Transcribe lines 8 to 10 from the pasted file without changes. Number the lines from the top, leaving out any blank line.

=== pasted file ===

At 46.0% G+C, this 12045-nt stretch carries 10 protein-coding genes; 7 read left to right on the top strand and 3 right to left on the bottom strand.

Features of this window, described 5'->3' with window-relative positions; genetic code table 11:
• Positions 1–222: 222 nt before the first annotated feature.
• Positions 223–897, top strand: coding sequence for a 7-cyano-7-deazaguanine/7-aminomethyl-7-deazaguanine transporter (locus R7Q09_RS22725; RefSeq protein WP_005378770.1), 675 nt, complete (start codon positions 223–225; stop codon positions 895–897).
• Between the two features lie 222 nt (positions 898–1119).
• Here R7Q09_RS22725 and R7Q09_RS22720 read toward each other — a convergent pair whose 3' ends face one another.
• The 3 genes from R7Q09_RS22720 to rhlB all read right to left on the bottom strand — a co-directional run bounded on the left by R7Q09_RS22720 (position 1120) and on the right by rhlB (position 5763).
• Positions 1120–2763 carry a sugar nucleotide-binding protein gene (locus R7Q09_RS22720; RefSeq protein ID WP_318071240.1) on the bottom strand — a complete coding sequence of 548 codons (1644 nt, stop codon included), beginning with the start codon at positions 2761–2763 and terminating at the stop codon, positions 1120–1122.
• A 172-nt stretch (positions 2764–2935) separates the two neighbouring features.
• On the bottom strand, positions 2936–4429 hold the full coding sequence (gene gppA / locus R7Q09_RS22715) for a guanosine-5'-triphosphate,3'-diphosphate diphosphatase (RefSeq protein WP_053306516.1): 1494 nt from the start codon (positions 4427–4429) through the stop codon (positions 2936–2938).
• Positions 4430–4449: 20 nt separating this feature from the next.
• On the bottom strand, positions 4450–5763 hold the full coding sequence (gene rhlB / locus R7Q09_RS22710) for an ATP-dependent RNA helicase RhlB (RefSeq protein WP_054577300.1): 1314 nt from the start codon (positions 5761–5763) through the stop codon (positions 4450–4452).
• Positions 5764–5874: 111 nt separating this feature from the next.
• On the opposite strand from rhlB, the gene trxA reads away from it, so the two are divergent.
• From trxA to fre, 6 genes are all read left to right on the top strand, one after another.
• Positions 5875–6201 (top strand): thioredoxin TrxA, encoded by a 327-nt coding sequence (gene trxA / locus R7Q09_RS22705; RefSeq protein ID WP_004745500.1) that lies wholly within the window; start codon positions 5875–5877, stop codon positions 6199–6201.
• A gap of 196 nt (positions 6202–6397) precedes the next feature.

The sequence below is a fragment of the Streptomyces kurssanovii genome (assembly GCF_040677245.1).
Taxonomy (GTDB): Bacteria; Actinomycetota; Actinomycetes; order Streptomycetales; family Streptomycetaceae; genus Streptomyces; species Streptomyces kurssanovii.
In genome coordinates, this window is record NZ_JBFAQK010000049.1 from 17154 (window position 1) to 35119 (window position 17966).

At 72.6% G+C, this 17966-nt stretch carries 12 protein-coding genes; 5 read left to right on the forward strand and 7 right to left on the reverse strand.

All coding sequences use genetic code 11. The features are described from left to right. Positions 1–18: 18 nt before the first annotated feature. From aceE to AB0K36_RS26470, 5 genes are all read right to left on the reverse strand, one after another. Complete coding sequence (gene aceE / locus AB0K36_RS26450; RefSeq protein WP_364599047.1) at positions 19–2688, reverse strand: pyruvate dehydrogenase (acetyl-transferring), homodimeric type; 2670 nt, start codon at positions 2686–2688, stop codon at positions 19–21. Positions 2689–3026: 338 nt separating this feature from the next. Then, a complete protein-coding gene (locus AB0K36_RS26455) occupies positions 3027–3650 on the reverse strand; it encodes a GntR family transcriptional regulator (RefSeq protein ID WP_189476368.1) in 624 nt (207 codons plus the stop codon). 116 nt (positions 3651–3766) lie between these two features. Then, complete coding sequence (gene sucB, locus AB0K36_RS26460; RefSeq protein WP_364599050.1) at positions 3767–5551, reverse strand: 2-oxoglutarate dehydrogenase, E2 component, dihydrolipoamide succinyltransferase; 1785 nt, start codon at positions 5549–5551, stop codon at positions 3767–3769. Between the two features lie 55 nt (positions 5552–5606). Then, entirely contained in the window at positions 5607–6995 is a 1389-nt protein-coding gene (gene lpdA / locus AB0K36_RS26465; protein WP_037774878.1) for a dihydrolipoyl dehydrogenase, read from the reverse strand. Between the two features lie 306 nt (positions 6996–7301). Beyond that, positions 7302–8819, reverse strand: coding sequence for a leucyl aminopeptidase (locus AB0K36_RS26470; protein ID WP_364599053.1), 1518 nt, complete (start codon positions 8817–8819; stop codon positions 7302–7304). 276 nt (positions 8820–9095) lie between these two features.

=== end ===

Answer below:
• Positions 1120–2763 carry a sugar nucleotide-binding protein gene (locus R7Q09_RS22720; RefSeq protein ID WP_318071240.1) on the bottom strand — a complete coding sequence of 548 codons (1644 nt, stop codon included), beginning with the start codon at positions 2761–2763 and terminating at the stop codon, positions 1120–1122.
• A 172-nt stretch (positions 2764–2935) separates the two neighbouring features.
• On the bottom strand, positions 2936–4429 hold the full coding sequence (gene gppA / locus R7Q09_RS22715) for a guanosine-5'-triphosphate,3'-diphosphate diphosphatase (RefSeq protein WP_053306516.1): 1494 nt from the start codon (positions 4427–4429) through the stop codon (positions 2936–2938).